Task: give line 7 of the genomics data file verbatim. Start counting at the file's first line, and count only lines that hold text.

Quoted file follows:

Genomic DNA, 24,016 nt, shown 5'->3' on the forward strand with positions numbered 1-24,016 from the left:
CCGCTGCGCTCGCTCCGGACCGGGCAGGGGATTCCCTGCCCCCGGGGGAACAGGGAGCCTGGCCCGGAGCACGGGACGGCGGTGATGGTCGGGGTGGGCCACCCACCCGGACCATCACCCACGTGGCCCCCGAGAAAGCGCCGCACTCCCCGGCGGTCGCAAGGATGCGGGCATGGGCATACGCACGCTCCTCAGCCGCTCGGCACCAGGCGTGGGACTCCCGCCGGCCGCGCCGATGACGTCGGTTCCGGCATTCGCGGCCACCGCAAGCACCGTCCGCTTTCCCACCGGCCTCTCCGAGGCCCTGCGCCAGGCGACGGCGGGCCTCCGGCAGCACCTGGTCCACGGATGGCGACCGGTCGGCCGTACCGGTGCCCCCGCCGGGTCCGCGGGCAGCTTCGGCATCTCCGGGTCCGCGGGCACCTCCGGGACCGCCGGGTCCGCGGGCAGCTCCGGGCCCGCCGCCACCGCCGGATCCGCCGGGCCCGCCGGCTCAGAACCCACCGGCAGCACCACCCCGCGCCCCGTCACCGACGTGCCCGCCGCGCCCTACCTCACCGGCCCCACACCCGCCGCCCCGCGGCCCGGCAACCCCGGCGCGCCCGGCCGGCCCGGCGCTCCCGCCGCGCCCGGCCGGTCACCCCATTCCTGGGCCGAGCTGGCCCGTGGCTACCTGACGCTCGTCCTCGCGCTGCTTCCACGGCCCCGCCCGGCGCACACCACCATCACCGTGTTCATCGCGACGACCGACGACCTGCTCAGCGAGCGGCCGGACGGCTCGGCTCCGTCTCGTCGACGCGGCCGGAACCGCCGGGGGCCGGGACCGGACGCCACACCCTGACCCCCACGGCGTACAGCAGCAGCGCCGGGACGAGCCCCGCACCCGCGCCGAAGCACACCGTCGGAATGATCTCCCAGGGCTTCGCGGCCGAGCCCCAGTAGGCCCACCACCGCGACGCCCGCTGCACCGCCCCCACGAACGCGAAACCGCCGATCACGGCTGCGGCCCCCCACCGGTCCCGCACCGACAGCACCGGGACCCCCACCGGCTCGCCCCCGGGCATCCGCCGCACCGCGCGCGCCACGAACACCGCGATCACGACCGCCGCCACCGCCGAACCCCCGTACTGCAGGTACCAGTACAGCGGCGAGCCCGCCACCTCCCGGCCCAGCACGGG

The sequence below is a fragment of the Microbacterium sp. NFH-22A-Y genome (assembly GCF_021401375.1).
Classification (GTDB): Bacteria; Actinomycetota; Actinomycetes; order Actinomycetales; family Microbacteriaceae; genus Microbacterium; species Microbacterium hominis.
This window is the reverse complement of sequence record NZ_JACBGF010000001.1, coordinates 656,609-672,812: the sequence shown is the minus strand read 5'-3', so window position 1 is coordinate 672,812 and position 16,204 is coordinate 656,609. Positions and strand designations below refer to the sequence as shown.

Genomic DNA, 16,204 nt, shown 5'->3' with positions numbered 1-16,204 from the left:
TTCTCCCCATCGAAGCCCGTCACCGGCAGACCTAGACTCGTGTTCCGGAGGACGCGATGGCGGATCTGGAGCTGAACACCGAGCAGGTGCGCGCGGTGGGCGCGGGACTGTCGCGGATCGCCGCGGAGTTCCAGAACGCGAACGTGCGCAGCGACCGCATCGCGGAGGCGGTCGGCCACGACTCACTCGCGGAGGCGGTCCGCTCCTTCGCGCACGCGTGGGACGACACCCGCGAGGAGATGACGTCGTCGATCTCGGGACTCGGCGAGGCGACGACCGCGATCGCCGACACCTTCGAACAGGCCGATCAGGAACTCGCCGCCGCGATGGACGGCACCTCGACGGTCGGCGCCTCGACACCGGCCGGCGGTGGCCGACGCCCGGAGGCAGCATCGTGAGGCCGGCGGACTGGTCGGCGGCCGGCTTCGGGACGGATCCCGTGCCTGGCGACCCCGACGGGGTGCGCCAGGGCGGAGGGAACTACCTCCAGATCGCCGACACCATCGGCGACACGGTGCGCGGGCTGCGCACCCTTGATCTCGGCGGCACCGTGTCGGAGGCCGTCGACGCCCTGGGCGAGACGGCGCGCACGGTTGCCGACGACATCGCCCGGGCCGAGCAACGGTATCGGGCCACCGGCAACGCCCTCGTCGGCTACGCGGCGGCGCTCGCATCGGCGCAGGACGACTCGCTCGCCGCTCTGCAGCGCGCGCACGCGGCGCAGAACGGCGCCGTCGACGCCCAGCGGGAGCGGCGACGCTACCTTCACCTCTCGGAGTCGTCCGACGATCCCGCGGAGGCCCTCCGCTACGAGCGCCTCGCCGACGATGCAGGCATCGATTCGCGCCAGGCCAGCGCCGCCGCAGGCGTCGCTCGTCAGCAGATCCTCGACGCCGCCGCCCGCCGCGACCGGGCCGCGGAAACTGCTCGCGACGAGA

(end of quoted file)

TTCTCCCCATCGAAGCCCGTCACCGGCAGACCTAGACTCGTGTTCCGGAGGACGCGATGGCGGATCTGGAGCTGAACACCGAGCAGGTGCGCGCGGTGGGCGCGGGACTGTCGCGGATCGCCGCGGAGTTCCAGAACGCGAACGTGCGCAGCGACCGCATCGCGGAGGCGGTCGGCCACGACTCACTCGCGGAGGCGGTCCGCTCCTTCGCGCACGCGTGGGACGACACCCGCGAGGAGATGACGTCGTCGATCTCGGGACTCGGCGAGGCGACGACCGCGATCGCCGACACCTTCGAACAGGCCGATCAGGAACTCGCCGCCGCGATGGACGGCACCTCGACGGTCGGCGCCTCGACACCGGCCGGCGGTGGCCGACGCCCGGAGGCAGCATCGTGAGGCCGGCGGACTGGTCGGCGGCCGGCTTCGGGACGGATCCCGTGCCTGGCGACCCCGACGGGGTGCGCCAGGGCGGAGGGAACTACCTCCAGATCGCCGACACCATCGGCGACACGGTGCGCGGGCTGCGCACCCTTGATCTCGGCGGCACCGTGTCGGAGGCCGTCGACGCCCTGGGCGAGACGGCGCGCACGGTTGCCGACGACATCGCCCGGGCCGAGCAACGGTATCGGGCCACCGGCAACGCCCTCGTCGGCTACGCGGCGGCGCTCGCATCGGCGCAGGACGACTCGCTCGCCGCTCTGCAGCGCGCGCACGCGGCGCAGAACGGCGCCGTCGACGCCCAGCGGGAGCGGCGACGCTACCTTCACCTCTCGGAGTCGTCCGACGATCCCGCGGAGGCCCTCCGCTACGAGCGCCTCGCCGACGATGCAGGCATCGATTCGCGCCAGGCCAGCGCCGCCGCAGGCGTCGCTCGTCAGCAGATCCTCGACGCCGCCGCCCGCCGCGACCGGGCCGCGGAAACTGCTCGCGACGAGA